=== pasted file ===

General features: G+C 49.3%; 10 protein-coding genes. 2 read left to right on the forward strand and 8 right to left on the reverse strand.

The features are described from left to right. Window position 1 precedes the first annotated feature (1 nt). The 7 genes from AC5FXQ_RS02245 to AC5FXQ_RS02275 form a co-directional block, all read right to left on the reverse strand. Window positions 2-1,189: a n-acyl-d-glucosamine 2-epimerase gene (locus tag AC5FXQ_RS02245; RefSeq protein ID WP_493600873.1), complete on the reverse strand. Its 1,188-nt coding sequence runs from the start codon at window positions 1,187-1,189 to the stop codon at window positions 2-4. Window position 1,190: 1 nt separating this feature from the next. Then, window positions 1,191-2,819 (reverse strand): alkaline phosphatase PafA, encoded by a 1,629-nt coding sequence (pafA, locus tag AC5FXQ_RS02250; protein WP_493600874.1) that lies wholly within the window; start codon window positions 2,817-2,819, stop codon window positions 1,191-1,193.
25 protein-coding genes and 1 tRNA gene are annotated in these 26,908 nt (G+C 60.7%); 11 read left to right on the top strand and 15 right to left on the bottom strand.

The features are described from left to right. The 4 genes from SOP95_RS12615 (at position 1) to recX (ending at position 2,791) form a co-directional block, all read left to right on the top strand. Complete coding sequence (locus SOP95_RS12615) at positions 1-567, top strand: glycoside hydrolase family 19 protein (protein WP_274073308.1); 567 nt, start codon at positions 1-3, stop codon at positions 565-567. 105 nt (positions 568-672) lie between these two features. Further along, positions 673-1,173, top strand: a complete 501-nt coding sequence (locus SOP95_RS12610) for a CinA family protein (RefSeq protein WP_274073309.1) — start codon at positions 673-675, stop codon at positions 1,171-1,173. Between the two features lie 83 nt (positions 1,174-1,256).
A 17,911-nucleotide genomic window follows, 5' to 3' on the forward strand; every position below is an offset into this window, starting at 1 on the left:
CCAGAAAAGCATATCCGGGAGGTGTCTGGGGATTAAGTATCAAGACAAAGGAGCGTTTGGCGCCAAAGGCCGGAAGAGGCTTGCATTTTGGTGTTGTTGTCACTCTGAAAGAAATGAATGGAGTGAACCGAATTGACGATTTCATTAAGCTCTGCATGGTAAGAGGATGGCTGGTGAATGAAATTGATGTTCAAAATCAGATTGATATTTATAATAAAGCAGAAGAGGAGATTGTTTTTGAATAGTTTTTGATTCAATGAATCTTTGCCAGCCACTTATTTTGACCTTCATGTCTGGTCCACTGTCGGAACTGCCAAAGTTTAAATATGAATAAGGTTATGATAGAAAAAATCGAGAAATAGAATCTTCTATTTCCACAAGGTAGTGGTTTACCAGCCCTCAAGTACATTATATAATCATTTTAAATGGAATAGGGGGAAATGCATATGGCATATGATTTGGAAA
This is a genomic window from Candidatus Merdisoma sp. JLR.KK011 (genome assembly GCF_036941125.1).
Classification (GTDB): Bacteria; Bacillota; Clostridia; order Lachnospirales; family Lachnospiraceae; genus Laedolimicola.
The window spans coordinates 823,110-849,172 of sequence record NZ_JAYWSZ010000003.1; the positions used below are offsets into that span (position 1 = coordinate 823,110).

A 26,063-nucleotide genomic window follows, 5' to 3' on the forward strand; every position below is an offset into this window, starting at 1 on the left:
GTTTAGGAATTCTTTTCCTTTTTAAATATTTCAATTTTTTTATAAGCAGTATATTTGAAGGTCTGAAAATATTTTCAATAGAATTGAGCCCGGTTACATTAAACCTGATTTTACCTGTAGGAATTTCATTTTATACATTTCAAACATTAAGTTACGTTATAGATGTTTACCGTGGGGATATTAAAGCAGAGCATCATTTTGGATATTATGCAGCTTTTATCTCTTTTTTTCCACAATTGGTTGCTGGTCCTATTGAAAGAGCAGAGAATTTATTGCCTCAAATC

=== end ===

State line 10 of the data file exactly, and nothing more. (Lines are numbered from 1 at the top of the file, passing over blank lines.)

A 26,063-nucleotide genomic window follows, 5' to 3' on the forward strand; every position below is an offset into this window, starting at 1 on the left: